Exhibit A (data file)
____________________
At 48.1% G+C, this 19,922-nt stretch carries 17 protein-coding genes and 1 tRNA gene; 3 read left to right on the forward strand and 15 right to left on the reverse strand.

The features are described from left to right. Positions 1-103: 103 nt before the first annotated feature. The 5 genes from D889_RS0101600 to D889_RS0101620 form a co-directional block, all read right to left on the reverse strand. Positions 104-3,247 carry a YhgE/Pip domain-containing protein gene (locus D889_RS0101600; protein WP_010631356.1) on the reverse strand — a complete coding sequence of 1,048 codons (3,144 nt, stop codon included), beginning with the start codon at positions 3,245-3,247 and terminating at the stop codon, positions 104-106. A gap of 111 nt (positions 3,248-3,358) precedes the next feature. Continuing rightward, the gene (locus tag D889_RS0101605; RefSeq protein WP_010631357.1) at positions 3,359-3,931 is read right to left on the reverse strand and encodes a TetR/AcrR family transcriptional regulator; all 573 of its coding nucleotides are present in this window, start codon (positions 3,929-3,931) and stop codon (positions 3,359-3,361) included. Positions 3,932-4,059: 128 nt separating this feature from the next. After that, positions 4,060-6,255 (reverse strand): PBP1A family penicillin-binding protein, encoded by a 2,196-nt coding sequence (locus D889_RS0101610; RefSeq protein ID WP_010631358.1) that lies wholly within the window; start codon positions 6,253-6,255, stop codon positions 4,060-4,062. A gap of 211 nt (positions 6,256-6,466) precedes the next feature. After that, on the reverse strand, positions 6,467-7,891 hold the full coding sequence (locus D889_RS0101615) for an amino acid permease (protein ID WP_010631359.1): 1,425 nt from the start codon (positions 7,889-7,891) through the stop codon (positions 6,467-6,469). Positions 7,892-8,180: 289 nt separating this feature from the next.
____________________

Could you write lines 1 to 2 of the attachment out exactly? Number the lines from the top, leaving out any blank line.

At 48.1% G+C, this 19,922-nt stretch carries 17 protein-coding genes and 1 tRNA gene; 3 read left to right on the forward strand and 15 right to left on the reverse strand.

The features are described from left to right. Positions 1-103: 103 nt before the first annotated feature. The 5 genes from D889_RS0101600 to D889_RS0101620 form a co-directional block, all read right to left on the reverse strand. Positions 104-3,247 carry a YhgE/Pip domain-containing protein gene (locus D889_RS0101600; protein WP_010631356.1) on the reverse strand — a complete coding sequence of 1,048 codons (3,144 nt, stop codon included), beginning with the start codon at positions 3,245-3,247 and terminating at the stop codon, positions 104-106. A gap of 111 nt (positions 3,248-3,358) precedes the next feature. Continuing rightward, the gene (locus tag D889_RS0101605; RefSeq protein WP_010631357.1) at positions 3,359-3,931 is read right to left on the reverse strand and encodes a TetR/AcrR family transcriptional regulator; all 573 of its coding nucleotides are present in this window, start codon (positions 3,929-3,931) and stop codon (positions 3,359-3,361) included. Positions 3,932-4,059: 128 nt separating this feature from the next. After that, positions 4,060-6,255 (reverse strand): PBP1A family penicillin-binding protein, encoded by a 2,196-nt coding sequence (locus D889_RS0101610; RefSeq protein ID WP_010631358.1) that lies wholly within the window; start codon positions 6,253-6,255, stop codon positions 4,060-4,062. A gap of 211 nt (positions 6,256-6,466) precedes the next feature. After that, on the reverse strand, positions 6,467-7,891 hold the full coding sequence (locus D889_RS0101615) for an amino acid permease (protein ID WP_010631359.1): 1,425 nt from the start codon (positions 7,889-7,891) through the stop codon (positions 6,467-6,469). Positions 7,892-8,180: 289 nt separating this feature from the next.